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Tuesday, September 02, 2014

To Make Money or Make Sense?

While waiting to go into a seminar, my friend and I struck a conversation with a stranger who was very impressed with the previous seminar in this same institution and was looking forward to the evening's event. He opined that it is a rare to find university professors who can make money and not just talk about making money. Further he emphasized that the professor in the previous seminar did not only reveal  "how to make money", but "how to make OBSCENE sums of money".

Curious about who we were talking to, we asked for this stranger's name and got an "Andy". 
"Andy? ...and your surname is?", we asked.
"Andy will do," he replied firmly.

And so we called him "Andy Will Do".

"Andy Warhol!", I added in jest. 
"Not Andy Warhol!" he retorted, and then went on to criticise Warhol for being overly commercialised and that he would not regard that man as an artist.

"But Warhol makes money! Not only that, he makes OBSCENE sums of money!" I added.

Evidently, Andy Will Do did not see that coming and was instantly silenced.

Then, it was time for the seminar and we went into the room.

Thankfully, and to my surprise, the seminar was not about maximisation of profits, or making OBSCENE sums of money, but rather about "Running Companies Through Humanistic Approaches". And that coming from three medium-sized companies in China is commendable. That was surprise number two. 

The three companies mentioned were:
  • Tecsun Wood Houses
  • Fotile Kitchen Ware
  • Good -Ark Electronics.
All three of the companies practised Confucian values and Tao philosphy and purportedly placed a lot of emphasis to allow their employees to reach their personal goals and potentials in the long term. And all that happening with a very healthy bottom-line and rapidly expanding businesses too.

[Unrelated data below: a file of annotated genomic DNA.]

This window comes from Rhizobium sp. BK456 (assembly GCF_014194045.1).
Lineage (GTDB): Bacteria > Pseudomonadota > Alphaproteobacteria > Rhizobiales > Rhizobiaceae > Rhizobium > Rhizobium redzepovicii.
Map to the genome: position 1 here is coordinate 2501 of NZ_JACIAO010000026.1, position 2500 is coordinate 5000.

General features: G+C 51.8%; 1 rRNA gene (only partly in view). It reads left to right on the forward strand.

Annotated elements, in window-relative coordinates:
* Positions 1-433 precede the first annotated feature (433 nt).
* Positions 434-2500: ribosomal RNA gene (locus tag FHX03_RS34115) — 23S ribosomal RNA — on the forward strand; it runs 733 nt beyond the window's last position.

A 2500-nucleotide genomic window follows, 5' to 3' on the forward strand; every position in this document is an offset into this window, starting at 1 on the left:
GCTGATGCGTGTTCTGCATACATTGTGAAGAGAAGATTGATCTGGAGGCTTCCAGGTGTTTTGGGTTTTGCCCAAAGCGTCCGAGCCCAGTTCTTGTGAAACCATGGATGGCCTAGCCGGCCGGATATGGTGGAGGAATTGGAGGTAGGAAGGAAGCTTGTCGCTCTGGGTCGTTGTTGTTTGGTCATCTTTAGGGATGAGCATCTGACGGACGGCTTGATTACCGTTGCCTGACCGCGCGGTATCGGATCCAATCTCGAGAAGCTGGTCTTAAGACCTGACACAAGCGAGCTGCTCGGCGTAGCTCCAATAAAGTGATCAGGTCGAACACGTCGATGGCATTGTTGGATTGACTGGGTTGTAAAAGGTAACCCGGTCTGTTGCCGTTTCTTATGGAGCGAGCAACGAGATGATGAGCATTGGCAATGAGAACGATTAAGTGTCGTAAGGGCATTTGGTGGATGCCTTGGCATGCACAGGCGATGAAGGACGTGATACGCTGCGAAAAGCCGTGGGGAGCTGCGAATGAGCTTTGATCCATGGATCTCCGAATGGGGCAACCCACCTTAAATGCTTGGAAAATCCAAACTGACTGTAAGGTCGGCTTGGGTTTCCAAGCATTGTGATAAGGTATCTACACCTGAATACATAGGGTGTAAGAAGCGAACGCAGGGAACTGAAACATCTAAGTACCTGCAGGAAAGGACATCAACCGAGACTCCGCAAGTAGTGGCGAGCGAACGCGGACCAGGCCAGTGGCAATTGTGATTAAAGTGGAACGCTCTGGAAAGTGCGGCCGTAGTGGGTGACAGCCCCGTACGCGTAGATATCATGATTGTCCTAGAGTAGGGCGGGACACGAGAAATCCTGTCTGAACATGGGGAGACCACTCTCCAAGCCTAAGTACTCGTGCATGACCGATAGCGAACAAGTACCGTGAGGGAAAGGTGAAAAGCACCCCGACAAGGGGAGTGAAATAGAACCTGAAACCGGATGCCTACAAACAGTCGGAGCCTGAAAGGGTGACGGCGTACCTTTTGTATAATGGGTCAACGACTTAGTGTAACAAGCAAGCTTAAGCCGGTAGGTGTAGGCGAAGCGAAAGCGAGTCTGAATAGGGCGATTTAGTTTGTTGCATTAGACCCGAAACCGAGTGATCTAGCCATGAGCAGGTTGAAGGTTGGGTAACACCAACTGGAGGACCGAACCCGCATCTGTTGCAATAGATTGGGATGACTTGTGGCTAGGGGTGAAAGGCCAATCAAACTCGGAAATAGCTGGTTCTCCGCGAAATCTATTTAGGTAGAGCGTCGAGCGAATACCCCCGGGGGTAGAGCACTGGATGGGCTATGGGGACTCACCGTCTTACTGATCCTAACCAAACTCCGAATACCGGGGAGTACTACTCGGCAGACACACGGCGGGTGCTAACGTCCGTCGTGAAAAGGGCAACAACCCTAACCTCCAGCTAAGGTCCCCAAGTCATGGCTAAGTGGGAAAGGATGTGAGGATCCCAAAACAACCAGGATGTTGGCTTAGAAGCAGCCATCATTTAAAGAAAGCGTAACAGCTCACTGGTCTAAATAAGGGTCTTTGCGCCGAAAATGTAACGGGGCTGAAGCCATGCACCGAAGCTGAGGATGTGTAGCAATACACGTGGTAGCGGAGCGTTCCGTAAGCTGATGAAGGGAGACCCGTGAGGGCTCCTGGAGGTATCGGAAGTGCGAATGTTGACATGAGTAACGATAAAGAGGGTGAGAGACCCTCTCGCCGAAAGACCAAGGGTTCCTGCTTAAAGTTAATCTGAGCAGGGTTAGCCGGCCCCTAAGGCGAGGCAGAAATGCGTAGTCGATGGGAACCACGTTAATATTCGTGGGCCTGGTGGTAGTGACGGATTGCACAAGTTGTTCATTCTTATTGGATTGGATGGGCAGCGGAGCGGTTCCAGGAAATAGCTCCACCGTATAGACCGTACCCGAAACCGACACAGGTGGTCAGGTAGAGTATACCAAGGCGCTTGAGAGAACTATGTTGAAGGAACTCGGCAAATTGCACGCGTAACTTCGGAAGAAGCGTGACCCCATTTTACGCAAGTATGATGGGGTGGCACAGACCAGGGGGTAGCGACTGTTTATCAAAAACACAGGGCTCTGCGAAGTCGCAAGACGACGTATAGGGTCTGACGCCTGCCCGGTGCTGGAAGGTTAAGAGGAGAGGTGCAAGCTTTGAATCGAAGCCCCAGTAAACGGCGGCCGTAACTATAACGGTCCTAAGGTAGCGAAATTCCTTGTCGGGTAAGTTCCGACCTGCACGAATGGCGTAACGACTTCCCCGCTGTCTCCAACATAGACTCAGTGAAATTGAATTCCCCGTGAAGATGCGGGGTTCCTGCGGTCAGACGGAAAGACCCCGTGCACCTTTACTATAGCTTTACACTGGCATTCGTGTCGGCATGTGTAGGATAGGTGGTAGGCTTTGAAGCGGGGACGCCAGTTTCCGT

Tecsun's core values, for instance are "Honest, Diligent, Having a loving heart and Do not take short cuts". Its Employee Handbook has been reprinted 30 times and sold over half a million copies.

Fotile's mission is to "Make people feel better about their homes". In 2013, their growth exceeded 45% and the number of its patents exceeded the sum of those of its nine competitors.

Good Ark explicitly makes happiness the company's purpose since 2011 and is committed to introducing Sage culture, embracing Confucianism, Taoism and Buddhism,  to the world and creating happiness to humanity.

So apparently, it is possible to "Make Money AND Make Sense".

The seminar was a refreshing change. Too many business seminars are about making money and more money and then deliberately making the audience feel inadequate and small, before heading for the final kill of selling you a highly priced follow-up course. It didn't happen here and I am glad. I left the seminar feeling inspired and hopeful for humanity.

This commentary is made based on what we listened to during the seminar. We are not related to any of the companies and do not have access to business data for us to verify the claims made in the seminar. Nevertheless, I am happy to accept them at face value.

Incidentally, just after I had finished this post, I got this "Thought of the Day", flashed in a website I stumbled upon:
Thought Of The Day
'Being good in business is the most fascinating kind of art. Making money is art and working is art and good business is the best art.' 
- Andy Warhol.

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